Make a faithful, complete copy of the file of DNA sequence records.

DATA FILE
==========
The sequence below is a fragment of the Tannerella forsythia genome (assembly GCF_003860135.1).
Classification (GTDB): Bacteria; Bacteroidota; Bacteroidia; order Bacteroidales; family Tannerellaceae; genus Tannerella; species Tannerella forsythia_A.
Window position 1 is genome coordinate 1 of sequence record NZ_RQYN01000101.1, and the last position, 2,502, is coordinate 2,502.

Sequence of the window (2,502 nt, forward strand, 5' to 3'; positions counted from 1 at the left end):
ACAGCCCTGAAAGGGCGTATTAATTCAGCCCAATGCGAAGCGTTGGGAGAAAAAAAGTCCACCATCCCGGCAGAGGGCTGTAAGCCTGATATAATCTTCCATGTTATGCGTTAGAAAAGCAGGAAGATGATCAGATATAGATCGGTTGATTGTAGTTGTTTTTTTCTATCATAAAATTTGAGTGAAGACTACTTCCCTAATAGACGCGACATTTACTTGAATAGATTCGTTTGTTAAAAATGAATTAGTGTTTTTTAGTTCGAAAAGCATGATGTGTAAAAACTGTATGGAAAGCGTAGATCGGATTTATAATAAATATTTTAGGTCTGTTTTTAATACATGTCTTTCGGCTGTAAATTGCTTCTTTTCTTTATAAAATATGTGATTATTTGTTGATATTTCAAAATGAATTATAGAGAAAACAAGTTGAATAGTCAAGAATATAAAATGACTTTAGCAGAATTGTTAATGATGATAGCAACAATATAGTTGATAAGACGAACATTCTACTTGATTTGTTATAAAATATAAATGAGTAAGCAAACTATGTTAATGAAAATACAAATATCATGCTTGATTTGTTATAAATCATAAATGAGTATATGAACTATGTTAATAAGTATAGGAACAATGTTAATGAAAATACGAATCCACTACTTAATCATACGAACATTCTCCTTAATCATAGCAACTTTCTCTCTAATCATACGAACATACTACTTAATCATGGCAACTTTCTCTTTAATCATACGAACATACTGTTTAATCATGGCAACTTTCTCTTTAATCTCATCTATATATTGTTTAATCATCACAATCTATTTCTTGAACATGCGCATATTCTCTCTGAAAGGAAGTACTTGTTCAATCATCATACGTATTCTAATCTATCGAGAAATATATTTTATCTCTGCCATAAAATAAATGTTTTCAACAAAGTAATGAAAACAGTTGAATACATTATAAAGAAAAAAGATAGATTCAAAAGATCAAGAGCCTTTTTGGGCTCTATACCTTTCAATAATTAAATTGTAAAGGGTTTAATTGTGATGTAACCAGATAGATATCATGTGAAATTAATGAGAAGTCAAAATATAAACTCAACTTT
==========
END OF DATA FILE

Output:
The sequence below is a fragment of the Tannerella forsythia genome (assembly GCF_003860135.1).
Classification (GTDB): Bacteria; Bacteroidota; Bacteroidia; order Bacteroidales; family Tannerellaceae; genus Tannerella; species Tannerella forsythia_A.
Window position 1 is genome coordinate 1 of sequence record NZ_RQYN01000101.1, and the last position, 2,502, is coordinate 2,502.

Sequence of the window (2,502 nt, forward strand, 5' to 3'; positions counted from 1 at the left end):
ACAGCCCTGAAAGGGCGTATTAATTCAGCCCAATGCGAAGCGTTGGGAGAAAAAAAGTCCACCATCCCGGCAGAGGGCTGTAAGCCTGATATAATCTTCCATGTTATGCGTTAGAAAAGCAGGAAGATGATCAGATATAGATCGGTTGATTGTAGTTGTTTTTTTCTATCATAAAATTTGAGTGAAGACTACTTCCCTAATAGACGCGACATTTACTTGAATAGATTCGTTTGTTAAAAATGAATTAGTGTTTTTTAGTTCGAAAAGCATGATGTGTAAAAACTGTATGGAAAGCGTAGATCGGATTTATAATAAATATTTTAGGTCTGTTTTTAATACATGTCTTTCGGCTGTAAATTGCTTCTTTTCTTTATAAAATATGTGATTATTTGTTGATATTTCAAAATGAATTATAGAGAAAACAAGTTGAATAGTCAAGAATATAAAATGACTTTAGCAGAATTGTTAATGATGATAGCAACAATATAGTTGATAAGACGAACATTCTACTTGATTTGTTATAAAATATAAATGAGTAAGCAAACTATGTTAATGAAAATACAAATATCATGCTTGATTTGTTATAAATCATAAATGAGTATATGAACTATGTTAATAAGTATAGGAACAATGTTAATGAAAATACGAATCCACTACTTAATCATACGAACATTCTCCTTAATCATAGCAACTTTCTCTCTAATCATACGAACATACTACTTAATCATGGCAACTTTCTCTTTAATCATACGAACATACTGTTTAATCATGGCAACTTTCTCTTTAATCTCATCTATATATTGTTTAATCATCACAATCTATTTCTTGAACATGCGCATATTCTCTCTGAAAGGAAGTACTTGTTCAATCATCATACGTATTCTAATCTATCGAGAAATATATTTTATCTCTGCCATAAAATAAATGTTTTCAACAAAGTAATGAAAACAGTTGAATACATTATAAAGAAAAAAGATAGATTCAAAAGATCAAGAGCCTTTTTGGGCTCTATACCTTTCAATAATTAAATTGTAAAGGGTTTAATTGTGATGTAACCAGATAGATATCATGTGAAATTAATGAGAAGTCAAAATATAAACTCAACTTT